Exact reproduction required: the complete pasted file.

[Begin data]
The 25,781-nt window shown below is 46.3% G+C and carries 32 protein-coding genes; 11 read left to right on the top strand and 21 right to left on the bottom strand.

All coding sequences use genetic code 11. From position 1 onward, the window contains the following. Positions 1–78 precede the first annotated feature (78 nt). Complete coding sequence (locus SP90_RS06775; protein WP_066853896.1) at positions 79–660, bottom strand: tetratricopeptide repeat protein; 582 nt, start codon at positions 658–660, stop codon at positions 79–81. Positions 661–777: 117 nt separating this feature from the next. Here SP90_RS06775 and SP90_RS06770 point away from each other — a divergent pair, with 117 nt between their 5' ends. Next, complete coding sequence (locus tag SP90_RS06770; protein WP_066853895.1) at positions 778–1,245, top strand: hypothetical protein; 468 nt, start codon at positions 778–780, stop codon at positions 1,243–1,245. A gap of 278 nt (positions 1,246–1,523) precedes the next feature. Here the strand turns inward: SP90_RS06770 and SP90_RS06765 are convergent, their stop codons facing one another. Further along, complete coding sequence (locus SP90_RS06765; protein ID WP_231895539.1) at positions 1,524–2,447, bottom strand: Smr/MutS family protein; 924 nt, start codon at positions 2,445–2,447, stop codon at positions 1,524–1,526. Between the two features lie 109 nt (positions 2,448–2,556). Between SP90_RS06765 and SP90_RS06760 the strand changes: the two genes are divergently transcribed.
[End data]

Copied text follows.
The 25,781-nt window shown below is 46.3% G+C and carries 32 protein-coding genes; 11 read left to right on the top strand and 21 right to left on the bottom strand.

All coding sequences use genetic code 11. From position 1 onward, the window contains the following. Positions 1–78 precede the first annotated feature (78 nt). Complete coding sequence (locus SP90_RS06775; protein WP_066853896.1) at positions 79–660, bottom strand: tetratricopeptide repeat protein; 582 nt, start codon at positions 658–660, stop codon at positions 79–81. Positions 661–777: 117 nt separating this feature from the next. Here SP90_RS06775 and SP90_RS06770 point away from each other — a divergent pair, with 117 nt between their 5' ends. Next, complete coding sequence (locus tag SP90_RS06770; protein WP_066853895.1) at positions 778–1,245, top strand: hypothetical protein; 468 nt, start codon at positions 778–780, stop codon at positions 1,243–1,245. A gap of 278 nt (positions 1,246–1,523) precedes the next feature. Here the strand turns inward: SP90_RS06770 and SP90_RS06765 are convergent, their stop codons facing one another. Further along, complete coding sequence (locus SP90_RS06765; protein ID WP_231895539.1) at positions 1,524–2,447, bottom strand: Smr/MutS family protein; 924 nt, start codon at positions 2,445–2,447, stop codon at positions 1,524–1,526. Between the two features lie 109 nt (positions 2,448–2,556). Between SP90_RS06765 and SP90_RS06760 the strand changes: the two genes are divergently transcribed.